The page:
Knitting for your favorite characters

My two great hobbies in life are knitting and reading (probably not in that order).  When I heard that Nikol Lohr had written a book called “Literary Knits: 30 patterns inspired by favorite books”, I knew I would like it.  Nikol is the designer of the Carnaby Skirt, which I blogged about here.  Carnaby is an excellent pattern.  I probably would have bought Nikol’s book even without it’s literary references. Then, I began to read some reviews and see some of the designs, and this went right to the top of my must-buy list.


If you follow these sorts of things, you can hardly not have noticed some of the most-talked about designs from the book.  The Daisy Cloche, which Nikol wears on the cover, is one of them.  Designed, of course, for Daisy from The Great Gatsby, it is not only fabulous but also completely Daisy, if you know what I mean.  Other designs, which I’ve seen discussed all over Ravelry and the internet, include the Lyra Hood (from The Golden Compass), the Elizabeth Bennet Summer Blouse (Pride and Prejudice), the Gregor Sweater (The Metamorphosis), and the Edmund Crown (The Lion, The Witch and The Wardrobe).  These are all amazing, in particular Lyra’s Hood and Gregor’s sweater (the latter which can only be described as Kafka-esque).  I don’t want to post photos of every pattern here.  Please, go see them.  (Here is a Ravelry link to the book, which includes photos of all the patterns; or run a search for the pattern on the internet.)  Better yet, buy the book.

For this post, I wanted to focus on a few designs in the book that had a particular resonance for me, and which I hadn’t seen discussed as much in other forums.  When I saw this photo, of the Meme Shawl, I promptly ordered the book:

8201717564_e681bf4224_zI’m not even that much of a shawl person; but I love this shawl.  Even more I love its inspiration.  Nikol based this on a memory from One Hundred Years of Solitude.  She writes “I very distinctly remembered Remedios the Beauty ascending through a hole in the bathroom roof after her bath, surrounded and carried off by a cloud of yellow butterflies.”   She was then surprised, on re-reading the book, to realize that this memory is false: she had somehow combined a number of beautiful images from the book in her mind, and created this visual memory.  Before I switched to linguistics, I was a Latin American Area Studies major at Barnard College, and I spent a few years awash in magical realism. Nikol writes: “I’ve unravelled my misrememberance to produce an airy butterfly eyelet shawl.”  I think her description of how she unwittingly combined bits of the story and created a visual memory, and then used it to design this shawl, is a homage to the whole concept of magical realism.  I love it.  Not only that, but the shawl is lovely.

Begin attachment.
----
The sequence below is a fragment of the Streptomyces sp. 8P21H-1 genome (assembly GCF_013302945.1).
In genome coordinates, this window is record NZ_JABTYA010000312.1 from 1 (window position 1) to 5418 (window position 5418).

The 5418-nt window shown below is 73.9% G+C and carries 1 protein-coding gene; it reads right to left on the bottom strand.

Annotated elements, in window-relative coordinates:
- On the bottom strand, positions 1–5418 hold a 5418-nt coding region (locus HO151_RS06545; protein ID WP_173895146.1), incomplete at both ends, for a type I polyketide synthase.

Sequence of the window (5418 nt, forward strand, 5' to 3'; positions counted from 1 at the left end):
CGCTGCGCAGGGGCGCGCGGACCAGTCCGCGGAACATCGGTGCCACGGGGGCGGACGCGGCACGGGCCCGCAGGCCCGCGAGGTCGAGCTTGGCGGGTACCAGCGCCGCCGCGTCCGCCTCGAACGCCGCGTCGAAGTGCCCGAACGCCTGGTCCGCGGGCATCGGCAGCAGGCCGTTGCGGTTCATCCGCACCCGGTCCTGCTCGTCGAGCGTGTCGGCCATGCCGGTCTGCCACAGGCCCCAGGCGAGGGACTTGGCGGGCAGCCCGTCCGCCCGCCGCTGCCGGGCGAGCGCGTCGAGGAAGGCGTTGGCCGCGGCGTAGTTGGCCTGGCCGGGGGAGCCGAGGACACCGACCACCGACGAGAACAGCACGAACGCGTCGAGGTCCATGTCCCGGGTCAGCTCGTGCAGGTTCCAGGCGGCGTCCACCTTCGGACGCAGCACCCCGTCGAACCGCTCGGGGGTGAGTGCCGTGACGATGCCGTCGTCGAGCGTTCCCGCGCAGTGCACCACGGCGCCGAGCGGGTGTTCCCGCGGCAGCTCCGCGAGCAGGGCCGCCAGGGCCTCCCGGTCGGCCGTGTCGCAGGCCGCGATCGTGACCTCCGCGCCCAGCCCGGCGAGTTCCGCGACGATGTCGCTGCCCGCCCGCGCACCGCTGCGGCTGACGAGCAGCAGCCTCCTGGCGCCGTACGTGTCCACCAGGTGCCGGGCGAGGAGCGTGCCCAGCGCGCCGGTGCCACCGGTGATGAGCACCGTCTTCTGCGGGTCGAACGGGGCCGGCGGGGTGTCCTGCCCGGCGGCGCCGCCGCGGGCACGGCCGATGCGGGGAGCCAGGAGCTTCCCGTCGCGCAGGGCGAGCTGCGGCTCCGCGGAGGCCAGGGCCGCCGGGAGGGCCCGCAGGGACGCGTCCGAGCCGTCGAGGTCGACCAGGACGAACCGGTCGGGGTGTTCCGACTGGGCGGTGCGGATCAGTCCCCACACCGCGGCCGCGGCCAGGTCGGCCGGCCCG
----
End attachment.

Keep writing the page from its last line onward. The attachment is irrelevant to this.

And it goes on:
Another design which really struck my fancy is also a shawl, but is completely different in its style.  This is the Jane Eyre Shawl:

8200626955_2f5d2e5de4_zI love this.  And I love it in a totally different way from the Meme Shawl.  This shawl is plain.  It is plain in a way that is distinctly beautiful, just like Shaker furniture is beautiful.  It has great shaping details around the shoulders, based on Faroese designs, and a pretty lace pattern, but the thing that makes it beautiful is its simplicity.  This shawl is for lovers of wool; real wool, unadorned, undyed.  It is practical, warm, strong, and has endurance.  Where the Meme shawl is ethereal, the Jane Eyre shawl is earthy.

One of my absolute favorite characters in literature is Anne Shirley.  I spent countless hours as a child curled up with Anne, and many years later, I spent countless hours curled up with Emma and Leah, reading her adventures out loud.  When I told Leah that there was a design in this book based on the dress Matthew gave Anne, her first comment was “You mean the brown one with the puffed sleeves?”  No lover of Anne could forget that dress.  Nikol has made it into a top (which could easily be converted into a dress by most any knitter of adequate skill).

8200628757_ff2b37e95f_zAnd, of course, when you are knitting it for your own Anne, you should include the ribbons: